Principal component analysis (PCA) can efficiently cluster MEA data based on activity feature profiles and has been used for studying the properties of various brain region-specific cells and the effects of chemical exposure40,51. Therefore, we applied PCA to obtain conclusive results from the functional comparison between the hPSC-derived and rat networks. Both network types may have variability in the onset of activity and synchrony; therefore, analysis was performed on three separate experiments at the time point showing the highest spike rate and two of its neighboring measurement days (Supplementary Figs. S6 and S7). To measure the differences, we used several spike, burst and synchrony features. A clear segregation of the hPSC-derived and rat recordings was observed when the 7-dimensional feature vectors were plotted onto the first three principal components (Fig. 8). The first principal component (PC1) accounted for more than half of the variation (52%) between the two networks, and PC2 and PC3 explained 27% and 14% of the variation, respectively. However, there was a slight overlap between the second hPSC batch (hPSC 2) and the first rat batch (Rat 1), suggesting that single datasets cannot be reliably used to discriminate between two types of recordings. In fact, in the rat networks group, internal variation among the three individual experiments was well explained by the first PC. The hPSC-derived networks were better explained by the second PC, and although variability within experiments was observed, a clear segregation between the three independent hPSC experiments (hPSC 1-hPSC 3) was not evident. In conclusion, PCA was used as a promising tool for summarizing multiple activity features from different MEA experiments. It successfully displayed differences in the individual MEA recordings and identified two separate clusters for hPSC-derived and rat networks suggestive of their distinct functional characteristics.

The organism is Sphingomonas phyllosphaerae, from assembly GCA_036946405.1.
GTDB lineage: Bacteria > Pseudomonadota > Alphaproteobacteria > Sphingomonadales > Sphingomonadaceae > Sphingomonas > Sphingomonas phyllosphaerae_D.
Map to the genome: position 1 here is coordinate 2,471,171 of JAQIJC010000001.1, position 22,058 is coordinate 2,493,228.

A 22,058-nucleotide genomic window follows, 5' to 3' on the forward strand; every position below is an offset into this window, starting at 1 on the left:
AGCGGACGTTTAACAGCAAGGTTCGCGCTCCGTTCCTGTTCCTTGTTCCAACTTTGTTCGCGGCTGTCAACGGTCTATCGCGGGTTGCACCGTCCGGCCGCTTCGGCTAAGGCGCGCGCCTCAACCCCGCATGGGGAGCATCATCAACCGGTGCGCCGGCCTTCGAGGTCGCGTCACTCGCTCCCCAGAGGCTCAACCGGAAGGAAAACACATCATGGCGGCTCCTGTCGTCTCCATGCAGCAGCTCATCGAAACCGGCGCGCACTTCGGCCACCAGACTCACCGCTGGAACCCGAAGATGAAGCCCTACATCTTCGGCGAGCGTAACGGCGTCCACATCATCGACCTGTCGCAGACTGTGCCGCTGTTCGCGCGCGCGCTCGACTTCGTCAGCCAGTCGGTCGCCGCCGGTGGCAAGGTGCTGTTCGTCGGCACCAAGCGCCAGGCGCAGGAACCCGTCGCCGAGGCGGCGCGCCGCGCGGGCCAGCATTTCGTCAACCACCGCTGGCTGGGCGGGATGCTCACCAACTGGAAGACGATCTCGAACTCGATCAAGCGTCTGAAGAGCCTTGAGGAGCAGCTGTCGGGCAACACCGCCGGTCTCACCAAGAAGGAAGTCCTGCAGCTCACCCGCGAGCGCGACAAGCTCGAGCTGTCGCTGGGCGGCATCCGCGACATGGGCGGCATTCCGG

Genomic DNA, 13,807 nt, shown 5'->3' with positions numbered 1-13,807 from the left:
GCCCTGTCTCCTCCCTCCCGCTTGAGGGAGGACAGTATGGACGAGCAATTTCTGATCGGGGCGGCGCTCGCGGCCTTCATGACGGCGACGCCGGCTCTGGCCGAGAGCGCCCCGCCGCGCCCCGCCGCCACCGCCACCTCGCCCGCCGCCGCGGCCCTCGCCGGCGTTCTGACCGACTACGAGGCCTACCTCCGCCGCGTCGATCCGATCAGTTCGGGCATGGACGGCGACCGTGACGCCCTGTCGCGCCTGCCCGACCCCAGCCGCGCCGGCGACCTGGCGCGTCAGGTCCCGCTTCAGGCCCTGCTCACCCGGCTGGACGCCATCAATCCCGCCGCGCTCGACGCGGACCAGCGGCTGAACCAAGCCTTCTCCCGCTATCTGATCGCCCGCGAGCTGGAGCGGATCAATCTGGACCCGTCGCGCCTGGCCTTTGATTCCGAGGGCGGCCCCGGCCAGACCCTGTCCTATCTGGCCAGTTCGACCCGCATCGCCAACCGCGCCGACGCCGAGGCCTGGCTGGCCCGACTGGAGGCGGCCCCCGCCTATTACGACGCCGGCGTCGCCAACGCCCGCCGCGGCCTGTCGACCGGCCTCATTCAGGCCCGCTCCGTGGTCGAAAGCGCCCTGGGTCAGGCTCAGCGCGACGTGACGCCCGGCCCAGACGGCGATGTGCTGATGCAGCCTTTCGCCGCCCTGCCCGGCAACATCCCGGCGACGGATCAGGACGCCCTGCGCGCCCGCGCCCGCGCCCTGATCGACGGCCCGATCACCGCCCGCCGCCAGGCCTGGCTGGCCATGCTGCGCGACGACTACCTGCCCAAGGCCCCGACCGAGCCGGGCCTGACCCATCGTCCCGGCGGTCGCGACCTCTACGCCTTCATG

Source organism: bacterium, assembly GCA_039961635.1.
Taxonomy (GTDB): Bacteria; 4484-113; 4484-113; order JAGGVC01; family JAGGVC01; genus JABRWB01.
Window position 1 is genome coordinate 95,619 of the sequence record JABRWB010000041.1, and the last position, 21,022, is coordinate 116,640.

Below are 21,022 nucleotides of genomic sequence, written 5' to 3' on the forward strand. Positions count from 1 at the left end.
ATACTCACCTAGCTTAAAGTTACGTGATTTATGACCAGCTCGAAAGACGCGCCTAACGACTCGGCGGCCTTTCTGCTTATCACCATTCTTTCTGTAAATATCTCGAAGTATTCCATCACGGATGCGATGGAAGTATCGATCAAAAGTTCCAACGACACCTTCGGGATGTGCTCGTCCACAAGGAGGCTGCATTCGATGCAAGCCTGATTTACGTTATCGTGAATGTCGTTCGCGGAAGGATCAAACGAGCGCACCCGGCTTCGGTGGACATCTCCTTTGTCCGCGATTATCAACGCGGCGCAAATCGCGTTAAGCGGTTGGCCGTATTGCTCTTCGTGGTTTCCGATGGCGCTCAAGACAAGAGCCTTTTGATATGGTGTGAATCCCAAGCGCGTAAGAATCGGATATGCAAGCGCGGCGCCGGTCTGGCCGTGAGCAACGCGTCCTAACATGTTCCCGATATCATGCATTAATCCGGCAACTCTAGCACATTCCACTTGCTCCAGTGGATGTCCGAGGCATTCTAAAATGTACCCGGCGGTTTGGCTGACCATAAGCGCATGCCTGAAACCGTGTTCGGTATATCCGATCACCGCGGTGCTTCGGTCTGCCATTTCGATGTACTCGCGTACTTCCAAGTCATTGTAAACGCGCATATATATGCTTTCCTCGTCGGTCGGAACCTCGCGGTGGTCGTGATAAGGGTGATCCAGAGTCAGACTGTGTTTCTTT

We established here hPSC-derived cortical networks using highly defined culture methods resulting in consistency of differentiation and distinct functional properties. We have previously shown improved functionality of neurosphere-differentiated networks on MEA with laminin alpha5 substrates13. We now apply LN521 substrate for hPSC culture11 and the subsequent adherent neuronal differentiation, and for the first time, we show a detailed network-level functional comparison between hPSC-derived and rat embryonic cortical cultures. The results demonstrate that hPSC-derived cortical networks present unique activity patterns, but the stages of development over time reflect those observed in rat cortical networks. Thus, these results validate the hPSC-derived networks as a representative model for cortical activity development in vitro.